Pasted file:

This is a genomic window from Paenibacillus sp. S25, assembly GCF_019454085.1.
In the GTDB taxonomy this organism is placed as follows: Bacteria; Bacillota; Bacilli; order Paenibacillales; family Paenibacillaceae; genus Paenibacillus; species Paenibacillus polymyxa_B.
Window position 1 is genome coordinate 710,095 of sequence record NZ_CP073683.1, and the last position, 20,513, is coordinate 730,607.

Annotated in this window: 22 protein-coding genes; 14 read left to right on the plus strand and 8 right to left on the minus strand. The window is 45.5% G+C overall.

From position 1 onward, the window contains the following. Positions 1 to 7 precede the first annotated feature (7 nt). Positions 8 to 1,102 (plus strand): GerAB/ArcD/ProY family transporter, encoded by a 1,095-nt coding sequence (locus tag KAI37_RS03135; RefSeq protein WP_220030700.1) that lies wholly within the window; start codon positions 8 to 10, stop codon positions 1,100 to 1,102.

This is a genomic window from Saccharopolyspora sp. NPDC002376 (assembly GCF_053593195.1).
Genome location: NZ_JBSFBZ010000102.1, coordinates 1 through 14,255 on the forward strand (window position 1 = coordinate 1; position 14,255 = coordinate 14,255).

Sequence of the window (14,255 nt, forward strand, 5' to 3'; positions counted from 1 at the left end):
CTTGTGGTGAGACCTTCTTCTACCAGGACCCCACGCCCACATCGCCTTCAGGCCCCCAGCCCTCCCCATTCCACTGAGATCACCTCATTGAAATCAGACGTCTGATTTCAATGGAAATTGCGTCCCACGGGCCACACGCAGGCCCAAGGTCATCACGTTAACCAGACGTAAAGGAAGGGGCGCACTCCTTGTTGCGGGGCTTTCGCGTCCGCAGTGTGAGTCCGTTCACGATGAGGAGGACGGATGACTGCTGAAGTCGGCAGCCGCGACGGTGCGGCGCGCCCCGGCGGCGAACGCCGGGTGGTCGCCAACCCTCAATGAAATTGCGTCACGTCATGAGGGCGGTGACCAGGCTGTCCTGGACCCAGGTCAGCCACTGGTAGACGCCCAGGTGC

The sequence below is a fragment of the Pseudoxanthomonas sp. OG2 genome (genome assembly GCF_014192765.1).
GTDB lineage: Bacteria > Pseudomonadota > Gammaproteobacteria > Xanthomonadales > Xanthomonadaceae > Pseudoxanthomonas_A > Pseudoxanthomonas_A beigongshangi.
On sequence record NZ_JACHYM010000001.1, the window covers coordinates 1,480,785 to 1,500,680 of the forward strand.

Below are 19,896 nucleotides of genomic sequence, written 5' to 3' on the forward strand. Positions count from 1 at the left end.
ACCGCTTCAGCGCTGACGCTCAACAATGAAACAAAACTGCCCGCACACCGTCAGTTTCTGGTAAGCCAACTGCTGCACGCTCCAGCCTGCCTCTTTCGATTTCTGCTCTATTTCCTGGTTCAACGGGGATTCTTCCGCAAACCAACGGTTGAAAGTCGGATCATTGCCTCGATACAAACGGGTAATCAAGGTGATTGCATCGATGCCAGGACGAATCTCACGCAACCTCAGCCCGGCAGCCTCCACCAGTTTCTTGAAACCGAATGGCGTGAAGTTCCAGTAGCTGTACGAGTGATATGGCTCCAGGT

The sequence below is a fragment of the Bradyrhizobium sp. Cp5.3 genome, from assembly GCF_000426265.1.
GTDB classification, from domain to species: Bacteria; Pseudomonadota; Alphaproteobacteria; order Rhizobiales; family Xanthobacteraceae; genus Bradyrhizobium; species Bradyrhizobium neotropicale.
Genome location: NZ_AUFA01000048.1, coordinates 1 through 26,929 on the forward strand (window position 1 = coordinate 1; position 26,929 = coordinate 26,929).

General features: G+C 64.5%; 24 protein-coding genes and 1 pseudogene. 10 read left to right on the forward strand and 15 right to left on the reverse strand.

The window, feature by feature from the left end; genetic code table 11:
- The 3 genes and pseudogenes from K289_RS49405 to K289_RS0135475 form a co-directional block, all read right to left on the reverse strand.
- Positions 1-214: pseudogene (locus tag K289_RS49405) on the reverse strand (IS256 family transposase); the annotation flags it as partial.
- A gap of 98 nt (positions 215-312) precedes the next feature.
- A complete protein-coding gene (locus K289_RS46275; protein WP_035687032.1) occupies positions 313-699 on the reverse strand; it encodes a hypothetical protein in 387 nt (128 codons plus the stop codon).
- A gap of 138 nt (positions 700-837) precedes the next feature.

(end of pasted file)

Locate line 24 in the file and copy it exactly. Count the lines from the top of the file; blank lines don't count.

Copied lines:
- A gap of 138 nt (positions 700-837) precedes the next feature.